Recently we conducted a poll on several social networking sites about motivations users identified for either doing or not doing estate planning (a Will; Powers of Attorney and Living Will).
We did this to see if the motivations of users of social networking are similar or different from those who obtain information through other means. Information experts suggest that social networking users gather, use and assess information differently from people who only read newspapers or watch television.
The poll consisted of two questions:
1. If you have done a Will what motivated you to do so?
2. If you have not done a Will, what prevented you from doing it so far?
Here are the several answers listed in the order of frequency we received to these questions:
For those who have done their estate planning or Will:
1. Suffered the loss of a loved one who didn't have a Will.
2. Saw the results of a close relative who dealt with a well-planned estate.
3. Made good on a promise to my spouse to get a Will.
4. Once I had kids, I knew I had to do my Will.
5. Made good on a promise to my Mother to get a Will.
6. The Army made me get a Will.
7. I knew it was the right thing to do and wanted it off my list.
For those who have not done their Will yet:
2. I'm only in my 30's, nothing is going to happen to me.
3. I'll do it when I'm older.
4. I don't care about my estate.
These answers are interesting because they track closely with answers given by people to the same questions who do not use social networking. The answers suggest that the motivations to do estate planning and the motivations to not do estate planning are not unique to certain age or income groups. Even though users of social networking get their information differently, the information they do get via social networking is assessed and acted upon similarly to older generations.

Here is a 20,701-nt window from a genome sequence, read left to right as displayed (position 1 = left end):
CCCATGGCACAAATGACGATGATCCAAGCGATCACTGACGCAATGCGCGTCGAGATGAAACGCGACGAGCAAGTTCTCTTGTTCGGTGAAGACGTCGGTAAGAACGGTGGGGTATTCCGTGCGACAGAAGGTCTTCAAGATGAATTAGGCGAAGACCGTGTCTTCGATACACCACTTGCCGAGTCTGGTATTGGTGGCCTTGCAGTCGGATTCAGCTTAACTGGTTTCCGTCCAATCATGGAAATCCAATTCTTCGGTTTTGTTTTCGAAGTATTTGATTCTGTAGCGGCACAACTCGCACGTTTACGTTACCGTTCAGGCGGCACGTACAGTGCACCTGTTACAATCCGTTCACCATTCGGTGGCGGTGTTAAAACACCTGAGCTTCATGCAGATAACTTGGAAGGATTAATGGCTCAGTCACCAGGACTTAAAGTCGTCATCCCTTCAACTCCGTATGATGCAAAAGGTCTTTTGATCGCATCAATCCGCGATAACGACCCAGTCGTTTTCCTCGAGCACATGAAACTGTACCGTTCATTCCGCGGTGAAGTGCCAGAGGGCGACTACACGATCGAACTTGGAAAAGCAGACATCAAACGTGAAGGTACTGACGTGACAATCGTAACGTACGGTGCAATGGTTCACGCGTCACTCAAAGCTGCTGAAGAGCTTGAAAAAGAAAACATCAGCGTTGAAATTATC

There are no right or wrong answers to either of the two questions. The best approach for anyone is to make a decision to have a Will and estate plan, or to not have one with an understanding and appreciation of the results of your decision. Once you understand the results of your decision, then you can determine if it is a decision that is right for you and works for you.
For example, think about your responsibilities. If you are married, in a committed relationship or have kids, then having some form of estate plan is mission critical. On the other hand, if you are not in these situations, it may be less so.
Second, understand the results of not having a Will; Durable Powers of Attorney; a Living Will; proper beneficiary designations and then decide if the results are really what you want. Also understand the results of attempting to resolve these situations with web based and fill-in-the blank forms. If you are happy with the results, then you can be comfortable with your decisions.
The easiest way for you to make these decisions to obtain an estate planning assessment. Such assessments are free or very low cost in most cases. So think about your own situation, get informed, understand the results that your decisions will create.
Please let us know your comments and thoughts and we welcome any of your questions.
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